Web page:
National Football League

Seattle Seahawks, Russell Wilson increasingly appear headed for a breakup

March 5

At this point, is a breakup in Seattle inevitable?

With the daily creep of news, rumors and innuendo surrounding the situation between the Seattle Seahawks and Russell Wilson, you have to wonder.

What started as talk of Wilson’s general unhappiness has evolved to this: ESPN’s Dianna Russini is reporting that when teams call asking about the star quarterback, the Seahawks are answering the phone and listening to what others have to say.

The Seahawks might or might not be initiating the phone calls, but that’s a pretty thin hair to split if they’re indeed willing to listen to offers. It’s also a far cry from what has been happening in Houston, where the Texans, despite some advice from our own Charlotte Wilder and Colin Cowherd, have publicly refused to even consider dealing their unhappy quarterback, Deshaun Watson.

Regardless, the whole thing doesn’t seem so laughable anymore, and if you’re a Seahawks fan, it might even be frightening. In fact, as the days pass and neither side seems all that interested in sitting down and airing things out, it’s starting to take on a feeling of inevitability, and there is a growing sense that this might have been what Wilson wanted all along.

"Russell Wilson knows exactly what he’s doing – he’s never not in control," Charissa Thompson said on Jason McIntyre’s podcast, "Straight Fire." "He’s never not moving the chess pieces because he is an intelligent individual that knows what he says and how he says it. He’s wanted help for a long time. … It’s disheartening."

Thompson went on to point out that Wilson’s misstep – if he wants to stay in Seattle ­– was saying that he didn’t want to be traded, but if necessary, he’d accept a trade to Dallas, New Orleans, Las Vegas or Chicago.

Regardless of whether that was an attempted ploy to facilitate a trade, it rankled the Seahawks.

Indeed, Michael Silver told the NFL Network that Seattle is not happy with how things have gone down and should absolutely be shopping Wilson at this point.

"I think the situation is worse than I previously believed," Silver said. "So yeah, my thoughts have somewhat evolved … If the Seahawks are not at least having conversations about the possibility of a Russell Wilson trade right now, they’re committing malpractice because clearly, he is that unhappy."

How did the Seahawks let things get to this point?

That’s a question that baffles Brandon Marshall, who pointed out that Pete Carroll was a staunch supporter of the third-round draft pick in 2012, despite receiving a significant amount of pressure to start free-agent signee Matt Flynn at the time.

"I just don’t understand how we got to this point when you saw something great in this kid when nobody else saw it, when everybody else passed on him two times," Marshall said on "First Things First."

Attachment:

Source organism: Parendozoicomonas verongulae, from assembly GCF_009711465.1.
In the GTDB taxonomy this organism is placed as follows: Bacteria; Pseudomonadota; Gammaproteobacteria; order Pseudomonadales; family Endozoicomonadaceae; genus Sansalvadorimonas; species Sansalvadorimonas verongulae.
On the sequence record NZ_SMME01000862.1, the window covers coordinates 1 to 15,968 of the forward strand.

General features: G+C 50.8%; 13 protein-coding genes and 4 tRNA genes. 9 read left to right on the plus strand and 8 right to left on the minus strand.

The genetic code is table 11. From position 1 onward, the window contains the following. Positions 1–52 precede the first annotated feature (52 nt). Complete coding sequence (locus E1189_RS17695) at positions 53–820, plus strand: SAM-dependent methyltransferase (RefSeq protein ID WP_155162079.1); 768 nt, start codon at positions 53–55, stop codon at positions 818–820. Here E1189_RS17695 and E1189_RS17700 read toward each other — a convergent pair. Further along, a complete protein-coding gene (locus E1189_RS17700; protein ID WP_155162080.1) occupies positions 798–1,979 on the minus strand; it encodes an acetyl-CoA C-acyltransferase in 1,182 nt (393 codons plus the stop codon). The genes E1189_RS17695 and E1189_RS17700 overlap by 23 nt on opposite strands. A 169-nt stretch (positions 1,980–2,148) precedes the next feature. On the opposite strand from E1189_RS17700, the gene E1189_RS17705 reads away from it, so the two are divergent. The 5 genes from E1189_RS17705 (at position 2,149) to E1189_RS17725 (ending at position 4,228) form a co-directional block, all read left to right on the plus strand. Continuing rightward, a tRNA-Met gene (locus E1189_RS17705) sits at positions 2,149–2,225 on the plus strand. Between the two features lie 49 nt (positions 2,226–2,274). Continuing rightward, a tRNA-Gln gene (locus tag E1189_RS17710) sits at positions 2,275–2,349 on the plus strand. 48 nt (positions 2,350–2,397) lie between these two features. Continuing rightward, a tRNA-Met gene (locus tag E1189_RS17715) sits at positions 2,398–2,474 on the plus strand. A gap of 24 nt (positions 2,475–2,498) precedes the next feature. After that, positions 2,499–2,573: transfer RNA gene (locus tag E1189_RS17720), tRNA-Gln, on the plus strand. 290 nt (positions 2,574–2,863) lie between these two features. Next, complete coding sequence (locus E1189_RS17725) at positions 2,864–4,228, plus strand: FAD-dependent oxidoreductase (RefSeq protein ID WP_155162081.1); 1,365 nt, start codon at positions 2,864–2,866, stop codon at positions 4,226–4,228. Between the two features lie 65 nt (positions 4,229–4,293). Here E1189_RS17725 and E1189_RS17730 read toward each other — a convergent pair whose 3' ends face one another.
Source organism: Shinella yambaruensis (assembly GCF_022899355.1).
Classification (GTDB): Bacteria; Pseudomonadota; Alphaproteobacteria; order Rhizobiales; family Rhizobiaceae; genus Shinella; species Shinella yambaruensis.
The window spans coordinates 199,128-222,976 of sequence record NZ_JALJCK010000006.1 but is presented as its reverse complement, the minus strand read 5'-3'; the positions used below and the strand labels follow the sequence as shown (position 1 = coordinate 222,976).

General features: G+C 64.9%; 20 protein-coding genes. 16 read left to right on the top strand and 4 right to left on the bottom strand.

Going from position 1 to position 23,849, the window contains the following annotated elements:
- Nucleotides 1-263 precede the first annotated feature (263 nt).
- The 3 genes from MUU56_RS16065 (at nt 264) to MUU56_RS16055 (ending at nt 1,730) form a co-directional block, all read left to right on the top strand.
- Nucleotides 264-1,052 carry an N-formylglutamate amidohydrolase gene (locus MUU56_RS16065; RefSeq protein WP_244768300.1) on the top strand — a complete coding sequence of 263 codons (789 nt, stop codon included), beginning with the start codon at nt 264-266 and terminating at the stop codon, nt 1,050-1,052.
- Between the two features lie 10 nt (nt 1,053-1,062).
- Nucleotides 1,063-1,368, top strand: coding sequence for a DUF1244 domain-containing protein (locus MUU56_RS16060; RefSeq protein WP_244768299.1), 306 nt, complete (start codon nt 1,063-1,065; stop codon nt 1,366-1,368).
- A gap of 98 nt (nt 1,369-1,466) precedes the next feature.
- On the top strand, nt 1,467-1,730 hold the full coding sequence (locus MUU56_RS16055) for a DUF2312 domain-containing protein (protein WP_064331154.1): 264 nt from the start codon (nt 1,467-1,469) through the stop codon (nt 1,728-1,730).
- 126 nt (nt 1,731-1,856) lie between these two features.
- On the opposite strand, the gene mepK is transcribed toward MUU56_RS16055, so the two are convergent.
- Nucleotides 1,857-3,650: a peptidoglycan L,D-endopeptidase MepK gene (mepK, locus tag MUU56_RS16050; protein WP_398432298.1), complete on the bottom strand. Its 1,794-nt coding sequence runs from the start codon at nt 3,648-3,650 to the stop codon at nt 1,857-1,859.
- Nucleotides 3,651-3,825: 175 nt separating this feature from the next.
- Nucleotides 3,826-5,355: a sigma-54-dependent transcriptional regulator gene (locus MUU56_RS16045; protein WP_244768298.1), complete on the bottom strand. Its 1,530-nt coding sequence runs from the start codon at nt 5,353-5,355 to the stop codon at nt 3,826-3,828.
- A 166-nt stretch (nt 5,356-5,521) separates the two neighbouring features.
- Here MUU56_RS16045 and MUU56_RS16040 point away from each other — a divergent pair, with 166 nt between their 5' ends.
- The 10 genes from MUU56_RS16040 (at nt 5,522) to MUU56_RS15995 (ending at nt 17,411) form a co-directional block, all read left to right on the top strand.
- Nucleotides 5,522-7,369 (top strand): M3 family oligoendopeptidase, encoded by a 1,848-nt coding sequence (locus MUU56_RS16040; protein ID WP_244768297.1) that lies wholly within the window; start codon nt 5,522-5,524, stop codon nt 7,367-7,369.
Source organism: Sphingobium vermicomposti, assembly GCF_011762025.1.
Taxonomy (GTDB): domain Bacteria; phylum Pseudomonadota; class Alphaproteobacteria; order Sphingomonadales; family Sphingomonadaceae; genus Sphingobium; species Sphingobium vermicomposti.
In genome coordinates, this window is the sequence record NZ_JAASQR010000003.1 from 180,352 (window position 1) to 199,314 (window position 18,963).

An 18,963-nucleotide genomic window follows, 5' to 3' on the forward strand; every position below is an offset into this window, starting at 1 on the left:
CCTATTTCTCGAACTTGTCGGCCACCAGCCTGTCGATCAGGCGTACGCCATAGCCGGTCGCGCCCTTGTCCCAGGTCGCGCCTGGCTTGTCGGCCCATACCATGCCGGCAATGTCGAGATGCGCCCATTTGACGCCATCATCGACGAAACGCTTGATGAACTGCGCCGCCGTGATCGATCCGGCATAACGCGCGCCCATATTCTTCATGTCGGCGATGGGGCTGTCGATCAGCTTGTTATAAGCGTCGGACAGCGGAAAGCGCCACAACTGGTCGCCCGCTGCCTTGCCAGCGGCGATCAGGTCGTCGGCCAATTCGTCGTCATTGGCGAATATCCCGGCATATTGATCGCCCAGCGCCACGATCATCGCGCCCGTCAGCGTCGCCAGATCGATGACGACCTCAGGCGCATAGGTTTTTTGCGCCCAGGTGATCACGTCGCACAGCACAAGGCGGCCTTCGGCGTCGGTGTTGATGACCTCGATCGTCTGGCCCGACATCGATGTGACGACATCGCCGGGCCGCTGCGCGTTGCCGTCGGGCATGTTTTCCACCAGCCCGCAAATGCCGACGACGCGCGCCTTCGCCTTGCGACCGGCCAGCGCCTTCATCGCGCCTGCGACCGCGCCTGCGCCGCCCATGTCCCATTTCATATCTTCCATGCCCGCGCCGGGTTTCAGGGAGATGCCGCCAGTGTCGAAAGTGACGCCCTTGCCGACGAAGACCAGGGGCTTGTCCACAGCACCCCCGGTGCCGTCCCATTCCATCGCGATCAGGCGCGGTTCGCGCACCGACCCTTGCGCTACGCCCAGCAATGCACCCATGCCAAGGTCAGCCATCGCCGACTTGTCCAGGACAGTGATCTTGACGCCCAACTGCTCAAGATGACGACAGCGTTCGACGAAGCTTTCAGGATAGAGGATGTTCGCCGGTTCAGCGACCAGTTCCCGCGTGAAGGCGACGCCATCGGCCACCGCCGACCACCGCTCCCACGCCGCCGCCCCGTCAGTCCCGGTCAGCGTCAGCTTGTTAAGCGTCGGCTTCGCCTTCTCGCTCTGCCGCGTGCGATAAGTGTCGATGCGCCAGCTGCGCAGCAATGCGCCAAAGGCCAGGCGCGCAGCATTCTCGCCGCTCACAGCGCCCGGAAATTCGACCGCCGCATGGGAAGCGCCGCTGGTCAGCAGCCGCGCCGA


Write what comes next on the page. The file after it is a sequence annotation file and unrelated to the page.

When you consider how much Wilson has meant to the success of the Seahawks since his arrival, it’s a legitimate question.

As Nick Wright pointed out, the Seahawks had won just eight playoff games in their first 36 years of existence, with one Super Bowl appearance and zero championships. In nine seasons with Wilson behind center, they’ve made the postseason eight times, including two Super Bowl appearances, and they won it all in 2013.

"Make him happy," Wright said. "I don’t know why this is complicated or confusing for them."

Is this fixable? Can the Seahawks and Wilson work out their differences and continue a relationship that has undoubtedly been fruitful?

Silver said that might be possible if Carroll chooses to make the attempt:

"I think that Pete Carroll regards himself as a problem solver, so he will try to patch things up," Silver said. "But unless things get a lot better, even if he does come back, think about what’s on the line, in a very tough division, in this upcoming season. If it doesn’t go great, are you going to trade Russell Wilson after the season? Or are you going to tell Pete Carroll, ‘Hey, man, it’s been a great run, but we’re going to bring in a coach that Russell Wilson wants to play for.’

"I’m not saying that would happen. I’m just saying there are a lot of balls in the air, and this is not a great situation right now."

A winning NFL franchise parting ways with its franchise quarterback? At one point, this would have been laughable. But as Jason McIntyre pointed out, things have taken a turn, and it might be what the quarterback wants.

"I’m starting to feel like there’s a little more smoke here than anticipated. It just feels like an unhappy marriage. … It almost feels like Russ gets his way and is leaving town."

Let Russ cook, or let Russ go?

That’s a question that might soon be answered.


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